Following years of excavation and research, a new species of Allosaurus has been announced in the open-access scientific journal PeerJ. Allosaurus jimmadseni was unveiled at the National History Museum of Utah as the geologically-oldest species of Allosaurus in the world. This species predates its more well-known “younger cousin” Allosaurus fragilis by at least 5 million years.
Roaming the flood plains of western North America during the Late Jurassic Period, the meat-eating Allosaurus jimmadseni was approximately 1,800 kilograms (4,000 pounds) and 8 to 9 meters (26-29 feet) long. In its ecosystem it was the most common and the top predator, due to its relatively long legs and tail, and long arms with three sharp claws.
The “Allosaurus” part of the name translates as “different reptile” whilst the latter part honors the late Utah State Paleontologist James Madsen Jr. who excavated and studied tens of thousands of Allosaurus bones.
Although this paper only recognizes two species of Allosaurus (fragilis and jimmadseni) found in North America, palaeontologists argue that there could be up to 12. Setting this species apart from other members of the two-legged carnivorous Allosaurus genus, who lived during the Jurassic and Cretaceous period, relies on an examination of its head.
“The skull of Allosaurus jimmadseni is more lightly built than its later relative Allosaurus fragilis, suggesting a different feeding behavior between the two,” explained co-lead author Mark Loewen, research associate at the Natural History Museum of Utah. Other unique features of the new species include a facial crest stretching down its short narrow skull from the horns in front of the eyes to the nose, as well as a flat surface under the eyes.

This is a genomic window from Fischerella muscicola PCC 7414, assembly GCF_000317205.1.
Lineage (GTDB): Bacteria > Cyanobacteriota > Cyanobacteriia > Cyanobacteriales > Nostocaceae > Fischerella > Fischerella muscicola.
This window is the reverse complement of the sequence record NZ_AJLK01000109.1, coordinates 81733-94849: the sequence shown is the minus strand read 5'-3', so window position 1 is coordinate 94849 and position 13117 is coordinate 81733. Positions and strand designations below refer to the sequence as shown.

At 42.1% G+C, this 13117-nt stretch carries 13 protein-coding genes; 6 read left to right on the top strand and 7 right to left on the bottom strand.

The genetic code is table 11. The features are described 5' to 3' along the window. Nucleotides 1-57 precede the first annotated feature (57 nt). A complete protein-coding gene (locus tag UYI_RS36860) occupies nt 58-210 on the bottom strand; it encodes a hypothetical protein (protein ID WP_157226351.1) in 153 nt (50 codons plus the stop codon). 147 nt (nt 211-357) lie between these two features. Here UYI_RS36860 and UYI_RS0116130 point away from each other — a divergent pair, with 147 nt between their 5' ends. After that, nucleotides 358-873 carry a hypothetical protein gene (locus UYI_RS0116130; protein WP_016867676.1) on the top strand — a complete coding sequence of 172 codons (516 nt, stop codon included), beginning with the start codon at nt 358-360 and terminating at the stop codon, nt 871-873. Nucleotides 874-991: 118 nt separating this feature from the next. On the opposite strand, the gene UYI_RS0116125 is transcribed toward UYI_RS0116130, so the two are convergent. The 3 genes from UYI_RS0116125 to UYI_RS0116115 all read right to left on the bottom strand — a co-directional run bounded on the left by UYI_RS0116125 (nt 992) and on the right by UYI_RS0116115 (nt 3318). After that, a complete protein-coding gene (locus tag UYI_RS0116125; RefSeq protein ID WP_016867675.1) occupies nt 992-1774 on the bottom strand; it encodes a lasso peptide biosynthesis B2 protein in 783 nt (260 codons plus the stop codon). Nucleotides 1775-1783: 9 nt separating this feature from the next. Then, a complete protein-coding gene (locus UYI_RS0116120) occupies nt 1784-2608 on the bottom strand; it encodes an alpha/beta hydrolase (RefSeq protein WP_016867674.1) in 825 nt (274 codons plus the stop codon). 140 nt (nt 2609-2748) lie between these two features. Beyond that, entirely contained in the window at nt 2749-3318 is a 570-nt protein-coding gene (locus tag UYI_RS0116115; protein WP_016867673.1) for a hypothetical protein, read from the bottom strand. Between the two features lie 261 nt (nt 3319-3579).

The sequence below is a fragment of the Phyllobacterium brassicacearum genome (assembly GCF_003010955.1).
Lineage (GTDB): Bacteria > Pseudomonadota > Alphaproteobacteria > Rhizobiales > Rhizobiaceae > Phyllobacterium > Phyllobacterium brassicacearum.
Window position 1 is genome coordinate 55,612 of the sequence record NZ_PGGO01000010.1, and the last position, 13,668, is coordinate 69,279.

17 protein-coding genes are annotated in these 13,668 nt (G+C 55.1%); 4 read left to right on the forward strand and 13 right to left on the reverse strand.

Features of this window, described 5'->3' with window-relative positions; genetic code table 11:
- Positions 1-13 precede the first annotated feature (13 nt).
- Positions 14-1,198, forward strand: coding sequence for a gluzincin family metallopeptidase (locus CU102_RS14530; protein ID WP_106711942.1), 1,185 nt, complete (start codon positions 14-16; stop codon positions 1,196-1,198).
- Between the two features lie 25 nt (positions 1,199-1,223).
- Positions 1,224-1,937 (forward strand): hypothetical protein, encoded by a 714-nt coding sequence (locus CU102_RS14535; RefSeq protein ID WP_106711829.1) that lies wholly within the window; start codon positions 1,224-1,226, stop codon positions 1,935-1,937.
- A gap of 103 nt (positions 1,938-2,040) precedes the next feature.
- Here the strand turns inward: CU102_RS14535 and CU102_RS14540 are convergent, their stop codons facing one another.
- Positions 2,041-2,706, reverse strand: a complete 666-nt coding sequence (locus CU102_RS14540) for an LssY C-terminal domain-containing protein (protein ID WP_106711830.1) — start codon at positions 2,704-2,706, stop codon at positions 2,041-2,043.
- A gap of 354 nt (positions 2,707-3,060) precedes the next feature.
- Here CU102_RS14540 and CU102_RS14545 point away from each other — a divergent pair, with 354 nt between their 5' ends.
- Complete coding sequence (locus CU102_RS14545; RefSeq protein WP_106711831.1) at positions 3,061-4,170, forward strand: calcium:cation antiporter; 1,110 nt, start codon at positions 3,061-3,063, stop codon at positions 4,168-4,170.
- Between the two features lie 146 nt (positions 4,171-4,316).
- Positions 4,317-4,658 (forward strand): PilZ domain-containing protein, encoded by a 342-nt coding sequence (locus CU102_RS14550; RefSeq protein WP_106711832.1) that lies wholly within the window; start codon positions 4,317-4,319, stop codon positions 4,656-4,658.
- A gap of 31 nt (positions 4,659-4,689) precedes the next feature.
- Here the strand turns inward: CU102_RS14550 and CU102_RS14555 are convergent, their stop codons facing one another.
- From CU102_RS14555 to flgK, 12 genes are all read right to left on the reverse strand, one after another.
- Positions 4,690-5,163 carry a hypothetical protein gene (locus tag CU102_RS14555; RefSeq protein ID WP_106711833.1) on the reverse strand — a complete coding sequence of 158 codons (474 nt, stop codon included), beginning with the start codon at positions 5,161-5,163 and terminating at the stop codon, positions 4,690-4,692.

The first specimen of Allosaurus jimmadseni was discovered at one of the most fertile source of dinosaur fossils in North America, the Morrison Formation of Dinosaur National Monument. On July 15, 1990, George Engelmann of the University of Nebraska was carrying out a contracted palaeontological inventory at the site when he came across the headless skeleton. During the excavation of the site which followed, explosives had to be used to detach the 2,700-kilogram (5,952 pounds) skeleton block from the surrounding rock before a helicopter was used to fly it out.
The missing head of the dinosaur was reunited with its body six years later after Ramal Jones of the University of Utah used a Geiger counter to locate the radioactive skull. This study provides a complete description of every bone of the Allosaurus jimmadseni skull uncovered and a comparison to the skulls of other carnivorous dinosaurs.
"Recognizing a new species of dinosaur in rocks that have been intensely investigated for over 150 years is an outstanding experience of discovery,” said Daniel Chure, retired palaeontologist at Dinosaur National Monument and co-lead author of the study. “Many more exciting fossils await discovery in the Jurassic rocks of the American West."